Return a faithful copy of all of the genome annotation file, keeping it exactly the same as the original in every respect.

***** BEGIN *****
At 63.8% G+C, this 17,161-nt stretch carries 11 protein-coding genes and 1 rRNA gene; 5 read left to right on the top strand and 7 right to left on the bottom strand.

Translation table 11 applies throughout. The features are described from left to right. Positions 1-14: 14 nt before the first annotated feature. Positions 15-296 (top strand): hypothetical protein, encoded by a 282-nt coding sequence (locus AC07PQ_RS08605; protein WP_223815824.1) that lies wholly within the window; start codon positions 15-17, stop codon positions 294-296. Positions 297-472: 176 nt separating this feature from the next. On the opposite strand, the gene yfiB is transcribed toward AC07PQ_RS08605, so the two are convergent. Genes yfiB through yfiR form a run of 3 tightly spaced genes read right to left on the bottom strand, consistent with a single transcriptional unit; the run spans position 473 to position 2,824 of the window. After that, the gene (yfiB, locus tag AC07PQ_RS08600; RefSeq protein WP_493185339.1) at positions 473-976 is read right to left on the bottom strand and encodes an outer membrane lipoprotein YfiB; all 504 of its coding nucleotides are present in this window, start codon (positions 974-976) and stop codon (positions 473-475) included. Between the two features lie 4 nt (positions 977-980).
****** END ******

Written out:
At 63.8% G+C, this 17,161-nt stretch carries 11 protein-coding genes and 1 rRNA gene; 5 read left to right on the top strand and 7 right to left on the bottom strand.

Translation table 11 applies throughout. The features are described from left to right. Positions 1-14: 14 nt before the first annotated feature. Positions 15-296 (top strand): hypothetical protein, encoded by a 282-nt coding sequence (locus AC07PQ_RS08605; protein WP_223815824.1) that lies wholly within the window; start codon positions 15-17, stop codon positions 294-296. Positions 297-472: 176 nt separating this feature from the next. On the opposite strand, the gene yfiB is transcribed toward AC07PQ_RS08605, so the two are convergent. Genes yfiB through yfiR form a run of 3 tightly spaced genes read right to left on the bottom strand, consistent with a single transcriptional unit; the run spans position 473 to position 2,824 of the window. After that, the gene (yfiB, locus tag AC07PQ_RS08600; RefSeq protein WP_493185339.1) at positions 473-976 is read right to left on the bottom strand and encodes an outer membrane lipoprotein YfiB; all 504 of its coding nucleotides are present in this window, start codon (positions 974-976) and stop codon (positions 473-475) included. Between the two features lie 4 nt (positions 977-980).